Psalm 82

Read: Psalm 82; 1 Chronicles 16:5 – 7; Ecclesiastes 5:8

Psalm 82 was written by Asaph, a professional musician appointed by David to provide music for worship in the tabernacle.  It is not a typical psalm of worship; it is a prophetic cry against injustice and corruption, in which God speaks in the first person.  Although the psalm refers to no specific incident, it tells us that even under David’s just reign there were corrupt officials. What David could punish with the sword, Asaph excoriates with the pen, in a song.

Think About It: What does the inspiration of this psalm tell us about what pleases God in worship? Should we be surprised when we hear about corruption in high places?  How would David have responded when he heard this psalm?

Prayer: Lord, help me to care passionately about justice.


Read: Psalm 82:1; Proverbs 21:1; Isaiah 10:7; 2 Chronicles 19:6; Deuteronomy 1:17

When the king’s council met, when the judges sat in judgment, God stood in their midst. Today, when Congress convenes, when the Supreme Court or circuit courts sit in judgment, God stands in their midst. Mighty men are as gods to those they rule and judge, but God holds them accountable for their actions and decisions.  God is referred to as standing because in ancient times judges heard cases while sitting, but stood to give judgment.

Think About It: Why do I need not fear corruption in high places?   What historical evidence do we have that God judges worldly judges and rulers?

Prayer: Thank God that He is a just and sovereign judge.


Read: Psalm 82:2; 2 Corinthians 6:2; Isaiah 61:2; Hebrews 3:13, 4:7

In Psalm 82:2 God gives His indictment and judgment. God brooks no discussion of what has been done; in asking “how long?” He calls for an immediate end to the practice of condemning the righteous and giving the wicked a pass.

Think About It: Why is “how long?” is a good question to ask of anyone who is continuing in sin, and a good question to ask of myself?

Prayer: For a sensitive conscience; for willingness to readily repent of sin.  


Read: Psalm 82:3 – 4; Job 29:11 – 17; Luke 18:1 – 8

The objects of God’s interest are clearly named: the poor, fatherless, afflicted, and needy, including those who have already been ensnared by the wicked.  There is no monetary gain, no promise of power or advantage, for those who help the powerless and oppressed, but God expects that help to be given by those in power.   Action verbs are used to describe the justice God expects:  “deliver” them, “rid” them out of the hand of the wicked.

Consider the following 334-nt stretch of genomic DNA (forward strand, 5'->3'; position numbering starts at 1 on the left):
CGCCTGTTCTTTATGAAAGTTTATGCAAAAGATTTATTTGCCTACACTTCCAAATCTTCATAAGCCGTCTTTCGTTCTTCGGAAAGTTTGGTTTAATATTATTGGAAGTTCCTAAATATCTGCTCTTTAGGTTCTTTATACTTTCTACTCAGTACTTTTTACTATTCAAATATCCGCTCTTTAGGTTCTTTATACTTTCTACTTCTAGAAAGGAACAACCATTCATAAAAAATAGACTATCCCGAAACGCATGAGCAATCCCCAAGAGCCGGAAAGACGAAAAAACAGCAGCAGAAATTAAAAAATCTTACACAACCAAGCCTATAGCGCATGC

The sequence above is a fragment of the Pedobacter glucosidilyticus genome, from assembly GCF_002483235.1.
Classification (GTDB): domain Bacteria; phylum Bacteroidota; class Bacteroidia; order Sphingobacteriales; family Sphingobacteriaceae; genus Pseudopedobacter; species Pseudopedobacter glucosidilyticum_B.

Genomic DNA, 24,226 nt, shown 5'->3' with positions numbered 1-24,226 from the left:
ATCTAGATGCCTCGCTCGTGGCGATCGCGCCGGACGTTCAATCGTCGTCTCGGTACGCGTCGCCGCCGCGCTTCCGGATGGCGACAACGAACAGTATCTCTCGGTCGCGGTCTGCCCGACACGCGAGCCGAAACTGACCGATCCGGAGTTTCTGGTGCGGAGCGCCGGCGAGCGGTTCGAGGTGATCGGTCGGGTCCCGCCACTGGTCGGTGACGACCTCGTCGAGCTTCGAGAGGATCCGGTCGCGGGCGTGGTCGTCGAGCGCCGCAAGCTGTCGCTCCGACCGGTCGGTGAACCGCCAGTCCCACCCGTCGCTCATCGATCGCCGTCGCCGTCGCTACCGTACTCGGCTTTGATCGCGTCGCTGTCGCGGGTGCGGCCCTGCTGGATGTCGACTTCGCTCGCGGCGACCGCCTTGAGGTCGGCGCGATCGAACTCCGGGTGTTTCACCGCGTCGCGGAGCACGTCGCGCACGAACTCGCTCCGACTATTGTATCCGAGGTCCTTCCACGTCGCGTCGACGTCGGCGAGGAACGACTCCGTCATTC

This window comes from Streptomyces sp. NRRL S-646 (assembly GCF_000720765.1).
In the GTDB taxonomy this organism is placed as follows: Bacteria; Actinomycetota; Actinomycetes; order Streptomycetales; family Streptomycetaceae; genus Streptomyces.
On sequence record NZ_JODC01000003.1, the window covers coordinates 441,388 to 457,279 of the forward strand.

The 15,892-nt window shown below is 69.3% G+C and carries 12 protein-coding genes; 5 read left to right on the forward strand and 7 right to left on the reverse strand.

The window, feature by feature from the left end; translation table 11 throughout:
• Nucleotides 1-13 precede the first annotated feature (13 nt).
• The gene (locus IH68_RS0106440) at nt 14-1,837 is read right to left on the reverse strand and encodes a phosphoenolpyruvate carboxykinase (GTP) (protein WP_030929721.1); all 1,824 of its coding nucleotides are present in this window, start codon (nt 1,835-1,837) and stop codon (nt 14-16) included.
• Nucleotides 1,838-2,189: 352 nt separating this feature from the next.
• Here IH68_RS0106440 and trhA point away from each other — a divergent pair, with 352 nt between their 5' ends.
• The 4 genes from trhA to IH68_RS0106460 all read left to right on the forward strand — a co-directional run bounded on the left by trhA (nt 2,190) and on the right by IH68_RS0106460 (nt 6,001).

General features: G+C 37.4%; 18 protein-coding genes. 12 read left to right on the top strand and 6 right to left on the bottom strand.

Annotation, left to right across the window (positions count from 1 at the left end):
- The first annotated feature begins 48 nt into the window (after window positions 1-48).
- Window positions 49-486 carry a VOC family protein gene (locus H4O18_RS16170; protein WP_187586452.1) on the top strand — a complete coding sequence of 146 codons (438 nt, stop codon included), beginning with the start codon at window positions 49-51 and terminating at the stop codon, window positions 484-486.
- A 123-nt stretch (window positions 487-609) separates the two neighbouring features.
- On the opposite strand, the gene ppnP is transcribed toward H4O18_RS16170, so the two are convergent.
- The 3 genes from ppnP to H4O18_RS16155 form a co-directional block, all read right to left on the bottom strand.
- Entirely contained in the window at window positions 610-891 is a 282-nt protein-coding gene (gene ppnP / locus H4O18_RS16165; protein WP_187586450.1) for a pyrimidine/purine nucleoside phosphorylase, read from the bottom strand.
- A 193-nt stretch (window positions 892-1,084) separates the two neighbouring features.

Think About It: What kind of a judge is God? Do I believe that God is a just judge, that He will render justice to His people in due time?

Prayer: “Let my heart be broken by the things that break the heart of God.”


Read: Psalm 82:5; Psalm 11:3 – 7

Spurgeon writes of this verse: “A wretched plight for a nation to be in when its justices know no justice, and its judges are devoid of judgment. Neither to know his duty nor to wish to know it is rather the mark of an incorrigible criminal than of a magistrate.” Judges and others in authority are expected both to know their duty, and to do it. If those whom God has appointed to execute justice are unjust, then indeed “the foundations of the earth are out of course.”

Think About It: Psalm 11:3 – 7 considers a similar problem, and raises the question, What shall the just man do?” What is the answer to that question, according to Psalm 11?

Prayer: Lord, when the foundations are out of course, set them right.


Read: Psalm 82: 6 – 7; Psalm 2:6 – 7; 10 – 12; 1 Peter 1:24; 1 Timothy 6:7

The “divine right of kings” has sometimes, by wicked rulers, been interpreted as the right to govern according to their evil whims and desires. In Psalm 82 God makes it clear what He expects of the authority He appoints: to do justice, especially for the poor, fatherless, and powerless. If kings and judges do not know their duty or refuse to do it, God’s judgment rests upon them: “they shall die like men.” Notice also in these verses that Sonship is aligned with kingship and judgeship. This foreshadows the coming of the Son of God, who fulfills all of His Father’s requirements.

Think About It: What is my responsibility towards God-ordained authority? What do I have a right to expect from that authority? What is my attitude towards authority?

Prayer: For a submissive attitude towards rightful authority.


Read: Psalm 82:8; Psalm 2:8; Psalm 22:8: Revelation 19:6; 22:20

Andrew A. Bonar writes of this verse, “The saints are raising the loud cry of Psalm 82:8, inviting Messiah, the true God, the Son of the Most High (John 10:34), the Mighty One, the Judge and Ruler, to arise and take his inheritance, for he is the heir of all things, . . .who will judge, or govern and rule, a mismanaged earth.”

Think About It: Am I ready for the coming judgment?

Prayer: Even so, come Lord Jesus!